What you will need:
Mussels (2-4 dozen, or 2-3 lbs; frozen package or live)
4 tablespoons garlic (or as much as you like!)
1/3 cup+ Italian parsley
2 tablespoons butter
¼ cup olive oil
1 cup white wine (your favorite)
French fries (frozen package or make your own)
Baguette, sliced into rounds
Difficulty of recipe
Total time to make
30-35 minutes – Most of the time is for cooking the French fries. Cooking the mussels should only take ~10 minutes.
Prepare the rest of the recipe while the fries are cooking.
- Prepare French fries. Pre-made frozen fries typically take ~20-25 minutes to bake.
- Mince garlic and chop parsley. Set aside.
- Heat butter and olive oil in a deep pot on medium-high.
- Add garlic and cook until softened.
- Pour in white wine and ½ of chopped parsley.
- Place mussels in pot.
- Bring sauce to boil and then simmer until mussels are open (for live mussels). For frozen mussels, cook until they are thawed and hot.
- While mussels and fries are cooking, toast baguette rounds by broiling in the oven, 2-3 minutes each side (watch to keep from burning!).
- Just before serving mussels, stir in remaining parsley.
- Spoon mussels and broth into bowl and serve with French fries (+ ketchup or your favorite dipping sauce) and toasted baguette rounds on the side for dipping into broth.
- Eat and wash down with the rest of the white wine!
Mussels, of the genus Mytilus, live in temperate to polar waters. In their natural habitat Mytilus spp. grow in the low and mid intertidal regions of the rocky intertidal and can form extensive beds, attached to rocks and each other by their byssal threads. These beds are important to the ecology of the rocky intertidal zone as a key component of the food web, habitat for other species and as filter feeders. In general, they are also very successful inhabitants of the intertidal zone, exhibiting extremely high tolerance to desiccation and high temperature when exposed at low tide, and resistance to strong wave action. Mussels have also served as an important barometer of the effects of climate change, as they exist at the edges of their physiological tolerances in the extreme environment of the rocky intertidal.
Mussels are widely farmed around the world and sold live or frozen. The common native species eaten on the eastern seaboard of North America is the blue mussel, Mytilus edulis. Other species of Mytlius have been transported from their native ranges for aquaculture. For example, in the Pacific Northwest farmers grow the Mediterranean mussel Mytilus galloprovincialis. Farmers collect juvenile mussels, or spat, on ropes. The ropes are suspended from rafts or buoys. Mussels are harvested when they reach at least 40 mm or greater (~1 year+). There are other methods to farm mussels (sticks, or bouchots, and bottom culture), but rope culture is the most common. Spat are typically collected from the wild, but hatchery production of mussel seed is also an option for farmers.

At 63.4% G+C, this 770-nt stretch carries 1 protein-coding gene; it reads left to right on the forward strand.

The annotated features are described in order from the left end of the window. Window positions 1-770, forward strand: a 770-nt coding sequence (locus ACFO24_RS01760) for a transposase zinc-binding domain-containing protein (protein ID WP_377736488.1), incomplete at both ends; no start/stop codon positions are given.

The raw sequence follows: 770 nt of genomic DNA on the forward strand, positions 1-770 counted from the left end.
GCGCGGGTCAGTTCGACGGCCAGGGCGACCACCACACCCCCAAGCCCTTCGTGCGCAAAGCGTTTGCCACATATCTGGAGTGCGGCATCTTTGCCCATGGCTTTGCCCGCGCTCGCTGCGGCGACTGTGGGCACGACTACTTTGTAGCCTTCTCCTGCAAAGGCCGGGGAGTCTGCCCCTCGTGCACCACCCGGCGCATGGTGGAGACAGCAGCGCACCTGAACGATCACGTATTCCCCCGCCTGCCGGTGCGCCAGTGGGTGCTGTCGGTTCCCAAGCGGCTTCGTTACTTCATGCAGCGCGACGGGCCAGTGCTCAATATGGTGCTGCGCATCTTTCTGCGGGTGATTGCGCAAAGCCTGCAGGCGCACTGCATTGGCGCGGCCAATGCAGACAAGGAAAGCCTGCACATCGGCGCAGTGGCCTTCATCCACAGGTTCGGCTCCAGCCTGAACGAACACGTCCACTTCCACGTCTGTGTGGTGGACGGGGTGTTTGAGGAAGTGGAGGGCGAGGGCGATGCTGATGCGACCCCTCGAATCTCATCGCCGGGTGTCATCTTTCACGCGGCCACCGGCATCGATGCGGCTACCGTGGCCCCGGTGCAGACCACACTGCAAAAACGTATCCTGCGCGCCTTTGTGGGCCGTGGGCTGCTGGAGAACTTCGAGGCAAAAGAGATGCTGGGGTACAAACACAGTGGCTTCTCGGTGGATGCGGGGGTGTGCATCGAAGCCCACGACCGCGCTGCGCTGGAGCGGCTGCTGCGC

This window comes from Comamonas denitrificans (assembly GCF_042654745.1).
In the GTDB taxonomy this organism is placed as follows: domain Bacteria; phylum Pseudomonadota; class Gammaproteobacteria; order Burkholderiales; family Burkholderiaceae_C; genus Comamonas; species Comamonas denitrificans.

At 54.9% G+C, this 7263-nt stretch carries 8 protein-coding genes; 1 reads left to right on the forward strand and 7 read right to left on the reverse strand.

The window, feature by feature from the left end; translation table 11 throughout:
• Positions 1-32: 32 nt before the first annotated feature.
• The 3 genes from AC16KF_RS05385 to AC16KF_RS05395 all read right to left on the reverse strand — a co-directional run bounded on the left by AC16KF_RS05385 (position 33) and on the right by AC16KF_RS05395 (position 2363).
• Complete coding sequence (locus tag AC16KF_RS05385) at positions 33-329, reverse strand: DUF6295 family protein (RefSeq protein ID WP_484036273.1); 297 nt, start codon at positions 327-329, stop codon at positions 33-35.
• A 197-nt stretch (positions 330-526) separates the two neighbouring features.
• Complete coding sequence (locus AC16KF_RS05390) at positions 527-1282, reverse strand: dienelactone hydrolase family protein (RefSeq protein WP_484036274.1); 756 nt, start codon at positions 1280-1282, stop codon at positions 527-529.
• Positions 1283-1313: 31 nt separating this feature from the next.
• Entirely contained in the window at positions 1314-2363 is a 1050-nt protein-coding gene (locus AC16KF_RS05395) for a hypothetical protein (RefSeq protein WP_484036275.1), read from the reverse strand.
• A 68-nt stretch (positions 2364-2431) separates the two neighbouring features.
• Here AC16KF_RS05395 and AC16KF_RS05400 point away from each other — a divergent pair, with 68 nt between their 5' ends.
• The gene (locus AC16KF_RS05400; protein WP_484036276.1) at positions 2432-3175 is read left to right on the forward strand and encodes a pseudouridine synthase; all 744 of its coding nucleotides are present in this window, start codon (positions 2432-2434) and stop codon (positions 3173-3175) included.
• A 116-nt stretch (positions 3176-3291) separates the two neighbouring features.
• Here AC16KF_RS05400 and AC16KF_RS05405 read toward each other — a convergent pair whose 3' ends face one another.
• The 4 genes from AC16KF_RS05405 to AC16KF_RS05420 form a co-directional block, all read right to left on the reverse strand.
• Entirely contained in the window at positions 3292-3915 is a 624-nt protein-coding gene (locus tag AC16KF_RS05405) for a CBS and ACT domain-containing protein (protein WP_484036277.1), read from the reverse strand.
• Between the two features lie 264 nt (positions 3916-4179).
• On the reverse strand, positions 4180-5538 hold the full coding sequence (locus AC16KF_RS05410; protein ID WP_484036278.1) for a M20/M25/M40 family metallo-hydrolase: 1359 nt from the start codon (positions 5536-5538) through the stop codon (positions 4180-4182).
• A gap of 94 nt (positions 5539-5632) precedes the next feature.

Popularity of the dish
Moule frites is a very popular dish in Belgium and France. In fact, it is the national dish of Belgium, and one of the most popular dishes in France. It is as Belgian or French as cheeseburger and fries are American. You’ll find it commonly served in restaurants and as pub fare accompanying a cold beer or glass of white wine. As a comfort food, it is quite easy to prepare in the home, especially if you have frozen mussels ready to throw in the pot. It is one of our go-to family dishes when we are pressed for time and want to re-create an inexpensive culinary experience from the Gallic side of our family.
Mussels are high in protein and low in saturated fat. They are rich in omega-3 fatty acids, and good for your heart and brain! They are also high in zinc and vitamins A and B12.
Where to buy
Your local seafood market. You may find live mussels, often farmed blue mussels (M. edulis) grown in New England or Canada. Or you can easily find imported, frozen mussels in most supermarkets.
Cooked mussels are very safe. If necessary, scrub live mussels a bit to remove the “beard” (byssal threads). Cook until they open. Unlike oysters, live mussels do gape. You can test if they are still alive by tapping them. If the shells close, they are alive and safe to cook. If they do not close, discard them. For frozen mussels, simply heat them. They are already processed and cooked.
Farmed mussels are widely recognized as a sustainable source of seafood, relying on natural phytoplankton for food, and causing minimal environmental impacts to surrounding waters. Farmed mussels are classified as a “Best Choice” for a sustainable source of seafood. There is some concern with wild harvesting by dredge which can damage habitat. This is a small fishery, however, keeping impacts minimal.
Low to Moderate. The total cost (not including the wine) of the meal for a family of four was ~$28. This included 2 packages of frozen mussels (~$13 for 2 one lb boxes) and the full cost (not by portion) of all grocery items including olive oil and butter.